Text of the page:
What hasn’t changed, but really isn’t a big deal in my opinion, is the sticky rubber outsole and tri-star tread pattern. I thought that this area of the shoe really didn’t need any kind of improvement since it was already really good on the M3’s, though some would argue that the tread pattern was ugly before, I thought it looked cool. The sticky rubber compound has always done a great job with traction from platform to rope climbs. Speaking of which, like most training shoes, Metcon’s go through a 2 year life cycle before the shoe is refreshed; hence the reason they look so similar to their predecessors. Still not a problem, because other than the DSX Flyknit 2’s – Metcon 4’s are (in my opinion), the best looking training shoe available.
Surprisingly, the drop-in midsole (4mm drop) is the exact same one found in the Metcon 3, rather than switching to the new DSX Flyknit 2’s new mixed material. Don’t get me wrong, the previous midsole was amazing in response and feel, but it did squeak over time. Although the Metcon 4’s have fabric lining the bottom inside the shoe to combat the squeak, it’s still present in both of my pairs of Metcon 4’s – a problem that could have been easily solved by changing to the other material.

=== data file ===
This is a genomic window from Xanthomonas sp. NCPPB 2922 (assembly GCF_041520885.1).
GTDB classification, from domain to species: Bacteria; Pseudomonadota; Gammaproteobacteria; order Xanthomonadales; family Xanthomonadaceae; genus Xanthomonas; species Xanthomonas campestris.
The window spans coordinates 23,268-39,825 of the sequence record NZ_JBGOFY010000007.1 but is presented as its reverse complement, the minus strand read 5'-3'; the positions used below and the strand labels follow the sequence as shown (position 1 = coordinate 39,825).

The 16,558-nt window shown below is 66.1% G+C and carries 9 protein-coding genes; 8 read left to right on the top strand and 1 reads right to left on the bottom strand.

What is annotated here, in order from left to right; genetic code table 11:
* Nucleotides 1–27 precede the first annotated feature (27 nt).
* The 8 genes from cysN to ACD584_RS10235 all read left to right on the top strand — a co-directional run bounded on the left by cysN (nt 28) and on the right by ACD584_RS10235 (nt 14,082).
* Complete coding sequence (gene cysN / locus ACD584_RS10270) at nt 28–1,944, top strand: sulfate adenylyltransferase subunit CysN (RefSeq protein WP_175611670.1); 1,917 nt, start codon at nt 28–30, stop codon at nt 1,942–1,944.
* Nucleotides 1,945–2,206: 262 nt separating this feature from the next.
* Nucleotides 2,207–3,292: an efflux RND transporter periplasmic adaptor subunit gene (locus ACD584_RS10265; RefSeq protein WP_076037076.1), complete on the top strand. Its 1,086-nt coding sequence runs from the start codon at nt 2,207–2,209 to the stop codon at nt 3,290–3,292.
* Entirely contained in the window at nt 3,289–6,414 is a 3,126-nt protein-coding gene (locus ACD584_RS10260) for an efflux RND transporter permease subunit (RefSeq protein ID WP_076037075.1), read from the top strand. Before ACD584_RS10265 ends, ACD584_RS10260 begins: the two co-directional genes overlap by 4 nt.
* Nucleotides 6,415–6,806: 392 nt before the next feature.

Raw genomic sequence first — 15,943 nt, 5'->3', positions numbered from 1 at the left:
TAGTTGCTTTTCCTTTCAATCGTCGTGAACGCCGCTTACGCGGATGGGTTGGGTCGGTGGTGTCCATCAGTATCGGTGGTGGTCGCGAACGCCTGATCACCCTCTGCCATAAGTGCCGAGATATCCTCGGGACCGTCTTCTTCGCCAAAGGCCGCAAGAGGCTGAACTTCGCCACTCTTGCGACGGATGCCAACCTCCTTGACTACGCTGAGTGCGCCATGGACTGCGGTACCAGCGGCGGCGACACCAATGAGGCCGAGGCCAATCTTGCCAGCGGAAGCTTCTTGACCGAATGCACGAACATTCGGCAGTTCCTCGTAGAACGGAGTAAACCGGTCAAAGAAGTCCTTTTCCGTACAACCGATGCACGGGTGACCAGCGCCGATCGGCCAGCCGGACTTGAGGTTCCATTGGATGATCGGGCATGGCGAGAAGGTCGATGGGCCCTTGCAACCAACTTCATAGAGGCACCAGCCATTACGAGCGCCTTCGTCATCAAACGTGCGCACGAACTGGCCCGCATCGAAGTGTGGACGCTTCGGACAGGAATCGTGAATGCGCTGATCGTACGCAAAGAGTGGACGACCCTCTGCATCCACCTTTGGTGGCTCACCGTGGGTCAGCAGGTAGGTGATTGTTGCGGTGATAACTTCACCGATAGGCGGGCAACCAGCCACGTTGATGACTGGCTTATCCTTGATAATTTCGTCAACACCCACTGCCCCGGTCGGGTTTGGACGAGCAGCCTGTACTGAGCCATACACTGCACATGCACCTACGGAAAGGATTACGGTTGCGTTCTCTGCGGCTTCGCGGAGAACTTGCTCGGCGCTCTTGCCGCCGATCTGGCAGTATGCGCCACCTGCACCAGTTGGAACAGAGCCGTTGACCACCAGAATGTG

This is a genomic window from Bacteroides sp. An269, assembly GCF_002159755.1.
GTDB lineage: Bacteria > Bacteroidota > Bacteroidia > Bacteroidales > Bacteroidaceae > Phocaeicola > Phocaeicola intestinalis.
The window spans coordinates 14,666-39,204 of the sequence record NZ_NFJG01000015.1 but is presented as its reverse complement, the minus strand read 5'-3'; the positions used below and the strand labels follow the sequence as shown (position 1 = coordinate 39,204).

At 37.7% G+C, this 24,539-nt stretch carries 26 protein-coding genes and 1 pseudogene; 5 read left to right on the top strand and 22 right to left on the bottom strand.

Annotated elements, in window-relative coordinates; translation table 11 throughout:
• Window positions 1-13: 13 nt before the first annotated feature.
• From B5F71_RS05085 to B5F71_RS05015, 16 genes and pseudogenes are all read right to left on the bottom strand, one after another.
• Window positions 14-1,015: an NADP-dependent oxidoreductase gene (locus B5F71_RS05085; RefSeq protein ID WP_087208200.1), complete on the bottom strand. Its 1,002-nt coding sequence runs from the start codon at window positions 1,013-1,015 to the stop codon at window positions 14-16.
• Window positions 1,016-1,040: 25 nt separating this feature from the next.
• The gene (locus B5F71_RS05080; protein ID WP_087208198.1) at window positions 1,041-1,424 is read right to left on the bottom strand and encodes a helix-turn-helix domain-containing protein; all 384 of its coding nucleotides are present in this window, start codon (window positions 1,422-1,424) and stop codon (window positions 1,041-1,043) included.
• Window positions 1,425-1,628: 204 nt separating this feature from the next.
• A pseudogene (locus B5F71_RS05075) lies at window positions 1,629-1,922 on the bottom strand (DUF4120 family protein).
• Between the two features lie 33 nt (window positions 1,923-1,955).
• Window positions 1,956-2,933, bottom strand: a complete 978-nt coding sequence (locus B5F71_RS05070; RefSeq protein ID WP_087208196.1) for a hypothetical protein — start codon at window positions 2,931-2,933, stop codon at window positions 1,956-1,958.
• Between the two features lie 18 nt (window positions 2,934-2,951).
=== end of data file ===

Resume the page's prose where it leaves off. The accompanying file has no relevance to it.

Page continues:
Oh, and the laces are MUCH nicer.
Fit – 5.5/6
Easily the number one issue that has always plagued the Metcon series of shoes. Which makes me wonder why it’s taken so long for Nike to address the issue, though finally solving it with the most simple of fixes: adding one more eyelet.
In addition to the new upper material, Nike has gone and added another eyelet at the top of the ankle collar to combat heel slip and further refine the fit of the Metcon 4. Does it work? YES, but there is still a tiny bit of slippage if you want to nitpick; it’s no where near as bad as it’s ever been though. Personally, it was never all that bad for me in the Metcon 3’s, but having both 3 & 4’s on at the same time yields a noticeable difference in how securely either shoe wants to stay on your foot. If heel slip was bad or it just drove you crazy before, this alone should be the reason to upgrade.